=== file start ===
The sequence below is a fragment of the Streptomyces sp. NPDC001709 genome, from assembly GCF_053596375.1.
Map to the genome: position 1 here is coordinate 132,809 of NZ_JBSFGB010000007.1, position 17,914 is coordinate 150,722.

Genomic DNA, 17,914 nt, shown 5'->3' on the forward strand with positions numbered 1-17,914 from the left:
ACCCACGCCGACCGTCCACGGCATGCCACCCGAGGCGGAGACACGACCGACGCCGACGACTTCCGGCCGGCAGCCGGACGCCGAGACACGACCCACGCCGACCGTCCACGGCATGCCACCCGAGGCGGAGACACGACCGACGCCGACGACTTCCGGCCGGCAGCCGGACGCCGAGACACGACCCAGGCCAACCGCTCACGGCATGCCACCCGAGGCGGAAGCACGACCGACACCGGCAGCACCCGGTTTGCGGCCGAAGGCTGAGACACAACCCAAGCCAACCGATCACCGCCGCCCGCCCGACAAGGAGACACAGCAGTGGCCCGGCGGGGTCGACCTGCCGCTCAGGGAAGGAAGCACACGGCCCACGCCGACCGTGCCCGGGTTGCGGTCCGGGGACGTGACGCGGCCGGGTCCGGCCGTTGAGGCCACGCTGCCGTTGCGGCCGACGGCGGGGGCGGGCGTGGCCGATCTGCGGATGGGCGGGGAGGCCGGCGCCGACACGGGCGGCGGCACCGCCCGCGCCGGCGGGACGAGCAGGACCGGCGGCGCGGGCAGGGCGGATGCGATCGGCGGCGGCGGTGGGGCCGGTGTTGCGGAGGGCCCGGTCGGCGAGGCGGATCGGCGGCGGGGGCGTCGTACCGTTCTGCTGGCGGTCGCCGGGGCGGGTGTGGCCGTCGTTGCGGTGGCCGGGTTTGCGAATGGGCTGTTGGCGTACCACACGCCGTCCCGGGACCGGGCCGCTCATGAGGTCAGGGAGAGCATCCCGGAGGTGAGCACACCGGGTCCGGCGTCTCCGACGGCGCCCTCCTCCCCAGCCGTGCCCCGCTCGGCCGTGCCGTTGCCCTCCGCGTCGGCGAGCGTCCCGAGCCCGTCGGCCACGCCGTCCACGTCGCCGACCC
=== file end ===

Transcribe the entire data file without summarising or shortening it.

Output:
The sequence below is a fragment of the Streptomyces sp. NPDC001709 genome, from assembly GCF_053596375.1.
Map to the genome: position 1 here is coordinate 132,809 of NZ_JBSFGB010000007.1, position 17,914 is coordinate 150,722.

Genomic DNA, 17,914 nt, shown 5'->3' on the forward strand with positions numbered 1-17,914 from the left:
ACCCACGCCGACCGTCCACGGCATGCCACCCGAGGCGGAGACACGACCGACGCCGACGACTTCCGGCCGGCAGCCGGACGCCGAGACACGACCCACGCCGACCGTCCACGGCATGCCACCCGAGGCGGAGACACGACCGACGCCGACGACTTCCGGCCGGCAGCCGGACGCCGAGACACGACCCAGGCCAACCGCTCACGGCATGCCACCCGAGGCGGAAGCACGACCGACACCGGCAGCACCCGGTTTGCGGCCGAAGGCTGAGACACAACCCAAGCCAACCGATCACCGCCGCCCGCCCGACAAGGAGACACAGCAGTGGCCCGGCGGGGTCGACCTGCCGCTCAGGGAAGGAAGCACACGGCCCACGCCGACCGTGCCCGGGTTGCGGTCCGGGGACGTGACGCGGCCGGGTCCGGCCGTTGAGGCCACGCTGCCGTTGCGGCCGACGGCGGGGGCGGGCGTGGCCGATCTGCGGATGGGCGGGGAGGCCGGCGCCGACACGGGCGGCGGCACCGCCCGCGCCGGCGGGACGAGCAGGACCGGCGGCGCGGGCAGGGCGGATGCGATCGGCGGCGGCGGTGGGGCCGGTGTTGCGGAGGGCCCGGTCGGCGAGGCGGATCGGCGGCGGGGGCGTCGTACCGTTCTGCTGGCGGTCGCCGGGGCGGGTGTGGCCGTCGTTGCGGTGGCCGGGTTTGCGAATGGGCTGTTGGCGTACCACACGCCGTCCCGGGACCGGGCCGCTCATGAGGTCAGGGAGAGCATCCCGGAGGTGAGCACACCGGGTCCGGCGTCTCCGACGGCGCCCTCCTCCCCAGCCGTGCCCCGCTCGGCCGTGCCGTTGCCCTCCGCGTCGGCGAGCGTCCCGAGCCCGTCGGCCACGCCGTCCACGTCGCCGACCC